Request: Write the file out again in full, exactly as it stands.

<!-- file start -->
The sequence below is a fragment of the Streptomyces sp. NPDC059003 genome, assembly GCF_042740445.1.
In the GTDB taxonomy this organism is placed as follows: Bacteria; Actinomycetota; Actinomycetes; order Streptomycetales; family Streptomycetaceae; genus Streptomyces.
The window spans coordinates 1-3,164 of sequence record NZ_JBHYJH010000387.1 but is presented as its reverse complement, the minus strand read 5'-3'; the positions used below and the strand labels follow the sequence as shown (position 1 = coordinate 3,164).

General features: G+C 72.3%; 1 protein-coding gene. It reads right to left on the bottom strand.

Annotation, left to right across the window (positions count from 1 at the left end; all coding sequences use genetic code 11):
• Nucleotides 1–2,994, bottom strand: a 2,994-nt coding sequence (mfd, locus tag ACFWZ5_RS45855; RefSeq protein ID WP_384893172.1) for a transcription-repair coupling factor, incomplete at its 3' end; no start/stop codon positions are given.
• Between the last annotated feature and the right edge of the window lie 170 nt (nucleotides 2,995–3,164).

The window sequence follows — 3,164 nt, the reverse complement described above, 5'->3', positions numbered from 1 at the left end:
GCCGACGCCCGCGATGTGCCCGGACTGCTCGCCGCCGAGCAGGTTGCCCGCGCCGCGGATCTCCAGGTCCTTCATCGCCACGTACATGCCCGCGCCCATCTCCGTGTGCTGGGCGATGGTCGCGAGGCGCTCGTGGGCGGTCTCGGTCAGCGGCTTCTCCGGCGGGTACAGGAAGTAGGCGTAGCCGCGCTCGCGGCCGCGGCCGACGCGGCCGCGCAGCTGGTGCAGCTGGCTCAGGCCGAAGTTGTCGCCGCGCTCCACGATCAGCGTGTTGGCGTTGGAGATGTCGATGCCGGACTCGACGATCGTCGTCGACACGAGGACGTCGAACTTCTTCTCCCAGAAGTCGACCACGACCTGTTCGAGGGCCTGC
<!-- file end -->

The sequence below is a fragment of the Streptomyces sp. NPDC059003 genome, assembly GCF_042740445.1.
In the GTDB taxonomy this organism is placed as follows: Bacteria; Actinomycetota; Actinomycetes; order Streptomycetales; family Streptomycetaceae; genus Streptomyces.
The window spans coordinates 1-3,164 of sequence record NZ_JBHYJH010000387.1 but is presented as its reverse complement, the minus strand read 5'-3'; the positions used below and the strand labels follow the sequence as shown (position 1 = coordinate 3,164).

General features: G+C 72.3%; 1 protein-coding gene. It reads right to left on the bottom strand.

Annotation, left to right across the window (positions count from 1 at the left end; all coding sequences use genetic code 11):
• Nucleotides 1–2,994, bottom strand: a 2,994-nt coding sequence (mfd, locus tag ACFWZ5_RS45855; RefSeq protein ID WP_384893172.1) for a transcription-repair coupling factor, incomplete at its 3' end; no start/stop codon positions are given.
• Between the last annotated feature and the right edge of the window lie 170 nt (nucleotides 2,995–3,164).

The window sequence follows — 3,164 nt, the reverse complement described above, 5'->3', positions numbered from 1 at the left end:
GCCGACGCCCGCGATGTGCCCGGACTGCTCGCCGCCGAGCAGGTTGCCCGCGCCGCGGATCTCCAGGTCCTTCATCGCCACGTACATGCCCGCGCCCATCTCCGTGTGCTGGGCGATGGTCGCGAGGCGCTCGTGGGCGGTCTCGGTCAGCGGCTTCTCCGGCGGGTACAGGAAGTAGGCGTAGCCGCGCTCGCGGCCGCGGCCGACGCGGCCGCGCAGCTGGTGCAGCTGGCTCAGGCCGAAGTTGTCGCCGCGCTCCACGATCAGCGTGTTGGCGTTGGAGATGTCGATGCCGGACTCGACGATCGTCGTCGACACGAGGACGTCGAACTTCTTCTCCCAGAAGTCGACCACGACCTGTTCGAGGGCCTGC